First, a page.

Here is how The Washington Post reports the issue at hand as follows:
...
As we’ve seen in other debates over the NSA’s surveillance, the roll call produced some interesting cross-cutting. Ninety-four Republicans sided in favor of the amendment, along with 111 Democrats. Missing, however, was transparency hawk (and darling of the Internet) Rep. Darrell Issa, who voted to uphold the NSA’s surveillance program.

Issa didn’t offer a public explanation for his vote, and efforts to reach his office received no responses Thursday morning.

Other committee leaders played a crucial role in rallying opposition to Amash. House Intelligence Committee chair Rep. Mike Rogers (R-Mich.) and Judiciary Committee chair Rep. Bob Goodlatte (R-Va.) spent much of Wednesday making calls to other members.

Amash faced stiff high-ranking opposition. The leadership of both parties, as well as the White House, vocally opposed weakening the NSA’s ability to conduct surveillance. But Amash still managed to mount a strong defense — which suggests that momentum is  building for critics of the NSA.

“The tide is turning,” read an update last night posted to DefundtheNSA.com, a Web site launched hours before the vote by Sina Khanifar, a digital activist. The site now has a list of the complete roll call, divided into two groups: those who voted for the amendment and those who voted against it. Beneath each lawmaker’s photo is a button urging constituents to tweet or call.

“They were very worried,” said Conyers of the Democratic leadership, which opposed the amendment along with House Speaker John Boehner (R-Ohio). “And the fact that they won this narrowly means they still are worried because this thing isn’t over yet.”
...
Mr. Charles Pierce describes the issue at hand this way:
Every member of the House leadership from both sides of the aisle voted against the amendment. This must be the "bipartisanship" that I hear so much about on The Sunday Showz. It's certainly reminiscent of the "bipartisanship" that ruled Washington in the immediate aftermath of the 9/11 attacks, when everybody was hiding under the same bed, and the laws got passed that made the NSA program possible in the first place. It seems to be the considered -- and well-nigh unanimous -- opinion of our political elites that democracy stops at the doors of the NSA. I don't recall a "national conversation" that decided anything like that.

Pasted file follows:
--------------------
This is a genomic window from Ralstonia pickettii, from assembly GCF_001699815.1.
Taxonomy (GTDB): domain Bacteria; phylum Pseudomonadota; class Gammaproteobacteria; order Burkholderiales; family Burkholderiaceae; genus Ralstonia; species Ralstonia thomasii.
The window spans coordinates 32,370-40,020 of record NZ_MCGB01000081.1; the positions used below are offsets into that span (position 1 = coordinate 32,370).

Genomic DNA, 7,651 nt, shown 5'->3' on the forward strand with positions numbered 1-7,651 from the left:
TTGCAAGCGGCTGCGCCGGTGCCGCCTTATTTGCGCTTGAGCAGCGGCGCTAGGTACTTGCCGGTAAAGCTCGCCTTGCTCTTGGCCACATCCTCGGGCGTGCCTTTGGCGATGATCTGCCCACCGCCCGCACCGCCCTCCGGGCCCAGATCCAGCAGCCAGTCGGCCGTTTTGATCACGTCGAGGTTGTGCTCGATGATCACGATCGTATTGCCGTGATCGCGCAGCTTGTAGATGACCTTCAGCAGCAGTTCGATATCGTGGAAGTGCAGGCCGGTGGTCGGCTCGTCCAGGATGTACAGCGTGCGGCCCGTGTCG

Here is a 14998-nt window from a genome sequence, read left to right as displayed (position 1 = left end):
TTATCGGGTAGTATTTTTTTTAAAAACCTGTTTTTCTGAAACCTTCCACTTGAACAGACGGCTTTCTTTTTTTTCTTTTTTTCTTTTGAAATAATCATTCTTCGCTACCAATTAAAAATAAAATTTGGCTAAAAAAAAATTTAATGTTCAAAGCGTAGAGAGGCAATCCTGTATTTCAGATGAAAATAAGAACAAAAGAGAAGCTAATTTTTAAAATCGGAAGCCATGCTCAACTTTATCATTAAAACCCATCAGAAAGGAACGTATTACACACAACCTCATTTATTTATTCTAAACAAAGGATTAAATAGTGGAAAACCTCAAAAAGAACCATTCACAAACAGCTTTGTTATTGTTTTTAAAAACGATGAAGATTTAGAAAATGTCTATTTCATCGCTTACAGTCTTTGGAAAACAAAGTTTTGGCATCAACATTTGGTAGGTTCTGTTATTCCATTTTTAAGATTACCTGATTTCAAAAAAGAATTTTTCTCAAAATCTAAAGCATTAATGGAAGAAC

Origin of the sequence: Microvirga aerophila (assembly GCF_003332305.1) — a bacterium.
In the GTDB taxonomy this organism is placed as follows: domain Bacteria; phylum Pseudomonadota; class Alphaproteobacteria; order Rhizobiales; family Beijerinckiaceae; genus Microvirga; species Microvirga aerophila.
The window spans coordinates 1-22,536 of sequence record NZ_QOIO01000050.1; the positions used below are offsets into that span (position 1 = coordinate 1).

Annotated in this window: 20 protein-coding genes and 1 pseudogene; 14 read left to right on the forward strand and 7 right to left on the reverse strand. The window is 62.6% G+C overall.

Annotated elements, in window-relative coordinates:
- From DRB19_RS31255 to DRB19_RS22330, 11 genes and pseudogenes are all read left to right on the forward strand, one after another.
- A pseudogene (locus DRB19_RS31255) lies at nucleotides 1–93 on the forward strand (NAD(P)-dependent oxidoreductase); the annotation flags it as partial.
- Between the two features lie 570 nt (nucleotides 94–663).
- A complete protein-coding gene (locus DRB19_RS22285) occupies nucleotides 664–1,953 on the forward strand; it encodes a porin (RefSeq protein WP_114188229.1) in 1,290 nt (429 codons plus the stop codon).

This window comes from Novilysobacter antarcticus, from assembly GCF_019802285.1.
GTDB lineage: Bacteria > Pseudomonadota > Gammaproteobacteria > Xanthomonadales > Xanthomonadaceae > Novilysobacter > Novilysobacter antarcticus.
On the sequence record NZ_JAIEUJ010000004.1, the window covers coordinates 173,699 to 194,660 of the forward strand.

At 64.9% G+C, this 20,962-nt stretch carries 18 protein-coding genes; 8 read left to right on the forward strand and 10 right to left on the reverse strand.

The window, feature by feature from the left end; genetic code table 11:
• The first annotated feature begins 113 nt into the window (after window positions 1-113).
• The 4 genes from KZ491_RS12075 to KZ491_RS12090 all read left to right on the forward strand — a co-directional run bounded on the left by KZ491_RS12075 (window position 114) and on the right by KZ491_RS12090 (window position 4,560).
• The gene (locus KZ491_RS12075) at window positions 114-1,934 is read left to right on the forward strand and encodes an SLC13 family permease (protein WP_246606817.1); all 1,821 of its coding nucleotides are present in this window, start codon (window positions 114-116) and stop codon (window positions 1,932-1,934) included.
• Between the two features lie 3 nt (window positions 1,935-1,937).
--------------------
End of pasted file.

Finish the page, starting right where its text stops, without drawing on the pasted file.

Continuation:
Pretty clear how most people see this unusual development: on the subject of NSA surveillance party leaders and party rank-and-file members are at odds with each other. Those are the facts and they are disputed by no oneThat is this story, and quite an important and consequential story it is.

But for some people, that is not enough.  Not nearly enough.

So keeping in mind your newly-minted English comp lesson, take a careful look at this frame that Mr. Greenwald drags into virtually every discussion and tries to bolt around virtually any set of  facts -- 
Frame begins:   First paragraph
One of the worst myths Democratic partisans love to tell themselves - and everyone else - is that the GOP refuses to support President Obama no matter what he does. Like its close cousin - the massively deceitful inside-DC grievance that the two parties refuse to cooperate on anything - it's hard to overstate how false this Democratic myth is. When it comes to foreign policy, war, assassinations, drones, surveillance, secrecy, and civil liberties, President Obama's most stalwart, enthusiastic defenders are often found among the most radical precincts of the Republican Party.